After an evening of campfire stories, advise and tracking lessons,
(not to mention tin mugs of Cabernet Sauvignon, melting chocolate
and crunchy macadamia nuts) a good night’s sleep
and an early morning Kgalagadi-lion-in-the-camp
wake up call,
(the adrenal alarm clock leap into action,)
we were on track for another day of adventure.
Reg, with the only detailed map and loads of past experience
went ahead of us in his zippy little Jeep,
while we rumbled behind in the trusty Isuzu,
stopping from time time to bird watch or animal spot.
A day in the wilds of Africa.
We had been well prepared as to how to find fresh tracks
of all descriptions thank goodness and after a longer than usual stop
for my first ever sighting of a “choir” of meercats-
(so sweet I just couldn’t be torn away,) we needed the skills. We had lost Reg.
We arrived at a fork in the narrow winding and sandy road,
( the width of all tracks only supports 1 vehicle,
hence it is a continuous one way trail)
But at this intersection there is no little Jeep in sight.
What to do?
We detected tracks and forked right…One thing about this
kind of tracking is that you are either right or wrong,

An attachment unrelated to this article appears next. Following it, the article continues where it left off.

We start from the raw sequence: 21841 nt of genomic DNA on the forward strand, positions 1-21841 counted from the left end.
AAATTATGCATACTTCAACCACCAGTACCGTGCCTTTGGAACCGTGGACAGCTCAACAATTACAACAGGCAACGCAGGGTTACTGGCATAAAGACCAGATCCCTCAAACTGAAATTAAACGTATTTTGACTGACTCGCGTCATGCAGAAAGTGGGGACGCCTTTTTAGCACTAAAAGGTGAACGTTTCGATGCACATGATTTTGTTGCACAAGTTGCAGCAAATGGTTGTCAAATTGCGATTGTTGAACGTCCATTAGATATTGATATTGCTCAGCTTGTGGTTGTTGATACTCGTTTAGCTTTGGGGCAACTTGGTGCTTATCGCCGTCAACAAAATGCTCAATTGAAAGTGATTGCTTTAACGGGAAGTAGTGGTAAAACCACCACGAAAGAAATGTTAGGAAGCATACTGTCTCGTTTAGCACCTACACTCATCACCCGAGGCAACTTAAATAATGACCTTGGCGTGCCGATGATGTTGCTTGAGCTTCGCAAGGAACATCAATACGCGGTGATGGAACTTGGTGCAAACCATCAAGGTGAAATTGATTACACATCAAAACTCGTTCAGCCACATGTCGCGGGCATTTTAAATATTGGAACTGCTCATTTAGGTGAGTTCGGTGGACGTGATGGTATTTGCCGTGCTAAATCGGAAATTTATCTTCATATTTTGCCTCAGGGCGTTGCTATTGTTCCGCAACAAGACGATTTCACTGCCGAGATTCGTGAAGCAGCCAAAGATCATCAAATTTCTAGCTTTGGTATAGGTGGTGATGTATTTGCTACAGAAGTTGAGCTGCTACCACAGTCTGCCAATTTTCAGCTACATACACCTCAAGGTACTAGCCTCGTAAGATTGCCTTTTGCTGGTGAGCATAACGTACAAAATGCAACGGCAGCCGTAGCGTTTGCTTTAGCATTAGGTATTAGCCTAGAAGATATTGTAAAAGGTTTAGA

no 50% pass rate in this test.
Pressing on, we travelled up and down dunes etched with grasses
thorn trees, deep furrows in the pathways and dangerous roots
that can slash your tyres causing mayhem.
I could not even imagine changing shredded rubber
in big predator country.
After about 20 minutes and no sign of a regrouping, which
had become so much a part of the past days we started to worry
that we had made a bad call, the longer we thought about it the
more convinced we became, until finally the big decision to turn back
was made, not an easy task in the deep and narrow grooves that were
our track but we managed eventually and then…..
No more searching for flora and fauna, I held with suction pad hands
as we flew up and down dunes, left, right, thump, bump, back along
the already travelled winding blind bends, in a race
to find our lost comrade.
(or were we the lost ones?)
At each rise we searched for the little white Jeep
but the second flurry of summer grasses were just too high
and the track too deeply buried.
Suddenly, as we were tackling yet another rise on a blind corner
There he was, the only 2 vehicles on this wilderness trail
met at pace and metal merged with metal!
Fortunately we were all fine, it was like watching the inevitable unfolding
before our eyes, soft sand, deep tracks and nowhere to go.
Our car suffered most, her bonnet had to be roped shut
for the rest of the trip, Reggie lost some glass,
generally though, other than feeling very sheepish
we got off free of any major problem.
Just the realization that we had failed ‘Tracking 101’
and the call for more camp fire lessons beckoned.